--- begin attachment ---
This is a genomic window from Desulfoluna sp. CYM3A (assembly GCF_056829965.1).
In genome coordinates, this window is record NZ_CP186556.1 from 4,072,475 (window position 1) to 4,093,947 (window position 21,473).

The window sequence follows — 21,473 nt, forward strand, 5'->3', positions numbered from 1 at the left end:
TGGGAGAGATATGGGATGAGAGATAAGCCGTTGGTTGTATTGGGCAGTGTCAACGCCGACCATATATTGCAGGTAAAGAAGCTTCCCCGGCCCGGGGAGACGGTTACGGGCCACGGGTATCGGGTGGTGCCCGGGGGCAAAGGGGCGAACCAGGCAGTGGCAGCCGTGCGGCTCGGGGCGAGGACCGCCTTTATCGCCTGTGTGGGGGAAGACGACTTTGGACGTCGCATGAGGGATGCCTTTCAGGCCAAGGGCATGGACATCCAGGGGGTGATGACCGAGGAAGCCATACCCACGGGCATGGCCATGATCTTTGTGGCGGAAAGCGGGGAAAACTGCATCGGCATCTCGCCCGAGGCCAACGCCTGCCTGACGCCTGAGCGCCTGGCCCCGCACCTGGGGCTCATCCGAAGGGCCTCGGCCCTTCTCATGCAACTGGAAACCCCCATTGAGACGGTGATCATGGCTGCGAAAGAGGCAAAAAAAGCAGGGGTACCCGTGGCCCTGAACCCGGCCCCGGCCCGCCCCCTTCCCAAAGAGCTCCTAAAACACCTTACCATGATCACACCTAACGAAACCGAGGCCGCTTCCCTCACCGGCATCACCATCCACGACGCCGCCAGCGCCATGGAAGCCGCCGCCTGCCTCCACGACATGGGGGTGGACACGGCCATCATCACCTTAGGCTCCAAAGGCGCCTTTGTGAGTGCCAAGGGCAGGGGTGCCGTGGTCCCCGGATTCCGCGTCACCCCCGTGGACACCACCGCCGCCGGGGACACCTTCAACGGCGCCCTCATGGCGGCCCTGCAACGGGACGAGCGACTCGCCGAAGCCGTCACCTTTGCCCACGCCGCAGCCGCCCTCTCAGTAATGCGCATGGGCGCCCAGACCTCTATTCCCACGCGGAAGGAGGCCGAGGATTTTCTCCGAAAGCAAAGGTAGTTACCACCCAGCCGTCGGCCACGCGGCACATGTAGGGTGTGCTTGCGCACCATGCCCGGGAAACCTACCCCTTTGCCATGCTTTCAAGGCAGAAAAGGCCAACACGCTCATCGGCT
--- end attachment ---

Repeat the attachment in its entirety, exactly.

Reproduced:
This is a genomic window from Desulfoluna sp. CYM3A (assembly GCF_056829965.1).
In genome coordinates, this window is record NZ_CP186556.1 from 4,072,475 (window position 1) to 4,093,947 (window position 21,473).

The window sequence follows — 21,473 nt, forward strand, 5'->3', positions numbered from 1 at the left end:
TGGGAGAGATATGGGATGAGAGATAAGCCGTTGGTTGTATTGGGCAGTGTCAACGCCGACCATATATTGCAGGTAAAGAAGCTTCCCCGGCCCGGGGAGACGGTTACGGGCCACGGGTATCGGGTGGTGCCCGGGGGCAAAGGGGCGAACCAGGCAGTGGCAGCCGTGCGGCTCGGGGCGAGGACCGCCTTTATCGCCTGTGTGGGGGAAGACGACTTTGGACGTCGCATGAGGGATGCCTTTCAGGCCAAGGGCATGGACATCCAGGGGGTGATGACCGAGGAAGCCATACCCACGGGCATGGCCATGATCTTTGTGGCGGAAAGCGGGGAAAACTGCATCGGCATCTCGCCCGAGGCCAACGCCTGCCTGACGCCTGAGCGCCTGGCCCCGCACCTGGGGCTCATCCGAAGGGCCTCGGCCCTTCTCATGCAACTGGAAACCCCCATTGAGACGGTGATCATGGCTGCGAAAGAGGCAAAAAAAGCAGGGGTACCCGTGGCCCTGAACCCGGCCCCGGCCCGCCCCCTTCCCAAAGAGCTCCTAAAACACCTTACCATGATCACACCTAACGAAACCGAGGCCGCTTCCCTCACCGGCATCACCATCCACGACGCCGCCAGCGCCATGGAAGCCGCCGCCTGCCTCCACGACATGGGGGTGGACACGGCCATCATCACCTTAGGCTCCAAAGGCGCCTTTGTGAGTGCCAAGGGCAGGGGTGCCGTGGTCCCCGGATTCCGCGTCACCCCCGTGGACACCACCGCCGCCGGGGACACCTTCAACGGCGCCCTCATGGCGGCCCTGCAACGGGACGAGCGACTCGCCGAAGCCGTCACCTTTGCCCACGCCGCAGCCGCCCTCTCAGTAATGCGCATGGGCGCCCAGACCTCTATTCCCACGCGGAAGGAGGCCGAGGATTTTCTCCGAAAGCAAAGGTAGTTACCACCCAGCCGTCGGCCACGCGGCACATGTAGGGTGTGCTTGCGCACCATGCCCGGGAAACCTACCCCTTTGCCATGCTTTCAAGGCAGAAAAGGCCAACACGCTCATCGGCT